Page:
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June 7, 2013

Mathematica at 25

Stephen Wolfram:

I never liked calculational math, and was never good at it. But starting around the age of 10, I became increasingly interested in physics--and doing physics required doing math.

Electronic calculators arrived on the scene when I was 12--and I immediately became an enthusiast. And around the same time, I started using my first computer--an object the size of a large desk, with 8 kilowords of 18-bit memory, programmed mostly in assembler using paper tape. I tried doing physics with it, to no great success. But by the time I was 16, I had published a few physics papers, left high school, and was working at a British government lab. "Real" theoretical physicists basically didn't use computers in those days. But I did. Alternating between an HP desk calculator (with a plotter!) and an IBM mainframe programmed in Fortran.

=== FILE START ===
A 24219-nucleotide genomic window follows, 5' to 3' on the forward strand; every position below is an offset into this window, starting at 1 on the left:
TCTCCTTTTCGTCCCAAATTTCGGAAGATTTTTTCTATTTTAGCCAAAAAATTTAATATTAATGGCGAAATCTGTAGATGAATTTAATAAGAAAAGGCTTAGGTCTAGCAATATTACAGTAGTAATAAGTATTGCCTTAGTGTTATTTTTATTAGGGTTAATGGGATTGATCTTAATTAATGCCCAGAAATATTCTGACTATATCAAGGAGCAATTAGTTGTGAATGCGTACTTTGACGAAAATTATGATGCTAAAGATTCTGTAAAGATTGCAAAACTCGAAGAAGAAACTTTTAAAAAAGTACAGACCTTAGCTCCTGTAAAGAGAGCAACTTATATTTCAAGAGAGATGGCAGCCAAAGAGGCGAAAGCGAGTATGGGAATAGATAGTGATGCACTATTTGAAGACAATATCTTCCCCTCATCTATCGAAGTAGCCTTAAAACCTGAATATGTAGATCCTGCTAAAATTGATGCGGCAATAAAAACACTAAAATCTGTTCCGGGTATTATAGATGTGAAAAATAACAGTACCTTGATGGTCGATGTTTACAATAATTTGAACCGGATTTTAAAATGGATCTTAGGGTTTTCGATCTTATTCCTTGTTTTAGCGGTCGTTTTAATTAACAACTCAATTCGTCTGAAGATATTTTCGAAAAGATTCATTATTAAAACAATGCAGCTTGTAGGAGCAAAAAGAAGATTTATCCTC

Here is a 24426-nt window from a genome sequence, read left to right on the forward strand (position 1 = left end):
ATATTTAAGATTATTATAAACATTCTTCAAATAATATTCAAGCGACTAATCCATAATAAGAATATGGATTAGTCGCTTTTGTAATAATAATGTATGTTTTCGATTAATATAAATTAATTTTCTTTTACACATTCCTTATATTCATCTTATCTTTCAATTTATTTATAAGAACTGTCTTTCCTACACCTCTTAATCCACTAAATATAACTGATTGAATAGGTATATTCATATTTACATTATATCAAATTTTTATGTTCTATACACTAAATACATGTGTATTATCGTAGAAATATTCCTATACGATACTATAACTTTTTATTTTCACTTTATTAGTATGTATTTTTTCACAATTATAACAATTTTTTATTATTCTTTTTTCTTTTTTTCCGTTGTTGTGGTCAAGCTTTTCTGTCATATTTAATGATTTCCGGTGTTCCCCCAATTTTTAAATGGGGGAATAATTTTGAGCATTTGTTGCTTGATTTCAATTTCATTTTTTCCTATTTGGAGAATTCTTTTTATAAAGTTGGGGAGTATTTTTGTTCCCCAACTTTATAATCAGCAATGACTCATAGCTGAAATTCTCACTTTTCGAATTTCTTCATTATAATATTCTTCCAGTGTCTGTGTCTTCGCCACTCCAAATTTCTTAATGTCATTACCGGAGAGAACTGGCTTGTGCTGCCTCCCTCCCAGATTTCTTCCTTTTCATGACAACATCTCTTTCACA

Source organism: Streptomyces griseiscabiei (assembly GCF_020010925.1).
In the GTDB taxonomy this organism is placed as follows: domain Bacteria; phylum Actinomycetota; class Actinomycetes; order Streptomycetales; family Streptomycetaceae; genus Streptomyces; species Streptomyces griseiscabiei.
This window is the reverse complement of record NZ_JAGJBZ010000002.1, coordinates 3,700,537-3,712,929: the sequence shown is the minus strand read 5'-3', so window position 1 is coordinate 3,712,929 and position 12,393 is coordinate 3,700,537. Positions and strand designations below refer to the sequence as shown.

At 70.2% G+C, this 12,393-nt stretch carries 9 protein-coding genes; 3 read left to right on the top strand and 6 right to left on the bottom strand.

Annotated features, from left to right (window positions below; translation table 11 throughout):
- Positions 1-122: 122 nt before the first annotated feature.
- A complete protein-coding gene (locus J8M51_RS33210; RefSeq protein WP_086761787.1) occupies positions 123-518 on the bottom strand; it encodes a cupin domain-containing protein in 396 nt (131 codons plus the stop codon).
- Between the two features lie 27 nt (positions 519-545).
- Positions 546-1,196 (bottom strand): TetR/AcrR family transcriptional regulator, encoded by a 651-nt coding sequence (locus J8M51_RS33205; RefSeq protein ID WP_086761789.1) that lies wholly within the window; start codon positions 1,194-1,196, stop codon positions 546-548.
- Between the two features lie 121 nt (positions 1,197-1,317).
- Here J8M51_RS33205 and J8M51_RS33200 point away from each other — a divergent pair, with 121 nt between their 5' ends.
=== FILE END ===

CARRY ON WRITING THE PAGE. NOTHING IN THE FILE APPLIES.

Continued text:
I was basically just doing numerics, though. But in the physics I wanted to do, there were all sorts of algebra. And not just a little algebra. Huge amounts. Expressions from Feynman diagrams with hundreds or thousands of terms, all of which had to be precisely right if one was going to get the right answer.

Posted by Jim Zellmer at June 7, 2013 12:55 AM
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